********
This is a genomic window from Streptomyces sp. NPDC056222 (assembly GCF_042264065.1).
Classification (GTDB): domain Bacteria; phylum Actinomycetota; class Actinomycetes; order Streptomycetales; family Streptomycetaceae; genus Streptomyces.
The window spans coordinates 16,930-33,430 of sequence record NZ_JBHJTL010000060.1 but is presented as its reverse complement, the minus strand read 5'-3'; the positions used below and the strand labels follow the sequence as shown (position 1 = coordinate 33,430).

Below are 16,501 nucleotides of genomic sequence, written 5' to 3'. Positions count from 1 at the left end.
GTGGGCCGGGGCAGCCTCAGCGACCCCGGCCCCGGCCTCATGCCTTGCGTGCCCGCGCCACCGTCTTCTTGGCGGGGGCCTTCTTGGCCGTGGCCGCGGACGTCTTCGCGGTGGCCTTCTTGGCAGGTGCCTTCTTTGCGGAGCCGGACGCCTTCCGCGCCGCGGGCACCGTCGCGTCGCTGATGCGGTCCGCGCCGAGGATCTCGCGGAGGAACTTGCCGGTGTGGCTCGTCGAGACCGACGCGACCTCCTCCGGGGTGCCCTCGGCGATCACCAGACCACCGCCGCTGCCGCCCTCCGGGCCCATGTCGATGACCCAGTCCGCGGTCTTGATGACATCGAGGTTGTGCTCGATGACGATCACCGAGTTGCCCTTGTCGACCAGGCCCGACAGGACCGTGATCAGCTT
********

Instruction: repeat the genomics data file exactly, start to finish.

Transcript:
This is a genomic window from Streptomyces sp. NPDC056222 (assembly GCF_042264065.1).
Classification (GTDB): domain Bacteria; phylum Actinomycetota; class Actinomycetes; order Streptomycetales; family Streptomycetaceae; genus Streptomyces.
The window spans coordinates 16,930-33,430 of sequence record NZ_JBHJTL010000060.1 but is presented as its reverse complement, the minus strand read 5'-3'; the positions used below and the strand labels follow the sequence as shown (position 1 = coordinate 33,430).

Below are 16,501 nucleotides of genomic sequence, written 5' to 3'. Positions count from 1 at the left end.
GTGGGCCGGGGCAGCCTCAGCGACCCCGGCCCCGGCCTCATGCCTTGCGTGCCCGCGCCACCGTCTTCTTGGCGGGGGCCTTCTTGGCCGTGGCCGCGGACGTCTTCGCGGTGGCCTTCTTGGCAGGTGCCTTCTTTGCGGAGCCGGACGCCTTCCGCGCCGCGGGCACCGTCGCGTCGCTGATGCGGTCCGCGCCGAGGATCTCGCGGAGGAACTTGCCGGTGTGGCTCGTCGAGACCGACGCGACCTCCTCCGGGGTGCCCTCGGCGATCACCAGACCACCGCCGCTGCCGCCCTCCGGGCCCATGTCGATGACCCAGTCCGCGGTCTTGATGACATCGAGGTTGTGCTCGATGACGATCACCGAGTTGCCCTTGTCGACCAGGCCCGACAGGACCGTGATCAGCTT